Canadian Forest Service Publications

Factors influencing the regional dynamics of butternut canker. 2018. Sambaraju, K.R.; DesRochers, P; Rioux, D. Plant Dis. 102: 743-752.

Year: 2018

Issued by: Laurentian Forestry Centre

Catalog ID: 38954

Language: English

Availability: PDF (request by e-mail)

Available from the Journal's Web site.
DOI: 10.1094/PDIS-08-17-1149-RE

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Butternut (Juglans cinerea) is an important component of native biodiversity in eastern North America. Of urgent concern is the survival of butternut whose populations are declining rapidly in large part due to an exotic pathogen, Ophiognomonia clavigignenti-juglandacearum, that causes butternut canker. The disease presently occurs throughout the range of butternut in North America, causing branch and stem cankers, dieback, and tree mortality. Despite the existential threat posed by O. clavigignenti-juglandacearum to butternut, a detailed understanding of the factors that drive cross-scale disease patterns is lacking. Therefore, we investigated the association of a range of factors, including tree attributes, topography, and weather, with butternut canker spatial dynamics at different scales using data collected in the province of Quebec, Canada. Trunk canker damage and dieback showed distinct geographic patterns. Bark phenotype was not significantly associated with trunk canker damage. Results suggest that open or dominant trees may show less dieback than intermediate or suppressed trees. Probability of the presence of trunk canker and percentage dieback were proportional to the tree diameter at breast height. Temperature was positively associated with disease severity at a 1-km2 scale. Our results provide strong evidence that multiple factors, notably weather, influence butternut canker epidemiology.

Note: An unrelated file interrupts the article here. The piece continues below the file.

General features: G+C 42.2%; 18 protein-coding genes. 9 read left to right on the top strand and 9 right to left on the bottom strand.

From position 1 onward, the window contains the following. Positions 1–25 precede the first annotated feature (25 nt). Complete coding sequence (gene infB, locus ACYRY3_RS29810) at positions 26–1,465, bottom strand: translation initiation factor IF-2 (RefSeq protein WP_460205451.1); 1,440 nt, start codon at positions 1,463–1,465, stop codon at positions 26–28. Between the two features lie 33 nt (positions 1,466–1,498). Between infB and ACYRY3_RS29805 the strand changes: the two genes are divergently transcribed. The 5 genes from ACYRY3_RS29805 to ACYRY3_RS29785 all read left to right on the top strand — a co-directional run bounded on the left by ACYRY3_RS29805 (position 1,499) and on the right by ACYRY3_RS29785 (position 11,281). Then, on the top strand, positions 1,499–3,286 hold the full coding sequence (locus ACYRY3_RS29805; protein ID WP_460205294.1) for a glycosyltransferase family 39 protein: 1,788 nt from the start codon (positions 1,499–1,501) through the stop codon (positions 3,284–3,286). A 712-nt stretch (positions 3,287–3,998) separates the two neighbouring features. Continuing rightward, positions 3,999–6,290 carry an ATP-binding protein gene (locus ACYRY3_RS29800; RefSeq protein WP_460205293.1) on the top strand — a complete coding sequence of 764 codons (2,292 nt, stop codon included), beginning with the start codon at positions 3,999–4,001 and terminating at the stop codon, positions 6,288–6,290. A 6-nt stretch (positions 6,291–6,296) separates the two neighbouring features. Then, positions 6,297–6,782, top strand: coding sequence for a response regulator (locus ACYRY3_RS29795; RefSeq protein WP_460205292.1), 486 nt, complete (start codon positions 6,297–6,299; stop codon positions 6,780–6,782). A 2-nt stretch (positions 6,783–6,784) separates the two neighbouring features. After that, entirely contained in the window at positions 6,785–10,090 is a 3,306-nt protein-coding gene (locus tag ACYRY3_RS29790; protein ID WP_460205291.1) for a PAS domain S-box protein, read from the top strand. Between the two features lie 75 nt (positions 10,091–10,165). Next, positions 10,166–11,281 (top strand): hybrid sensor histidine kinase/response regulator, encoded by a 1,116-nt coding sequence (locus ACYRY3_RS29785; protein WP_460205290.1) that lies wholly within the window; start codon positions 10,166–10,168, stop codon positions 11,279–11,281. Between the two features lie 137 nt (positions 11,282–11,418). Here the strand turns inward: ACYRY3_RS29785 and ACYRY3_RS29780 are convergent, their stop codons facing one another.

Plain Language Summary

In this article, the researchers studied the factors that influence the prevalence of butternut canker based on data collected across the province of Quebec. Here are the main results:

  • There is no significant association between the type of bark (smooth or rough) and trunk damage.
  • Open or dominant trees show less dieback than intermediate or suppressed trees.
  • The probability of canker presence on the trunk and the percentage of dieback are proportional to the tree’s diameter at breast height.
  • Day temperature is positively associated with disease severity. In Canada, the butternut is threatened by an exotic disease: butternut canker. The disease currently occurs throughout the butternut’s range in North America, causing branch and stem cankers, dieback, and tree mortality.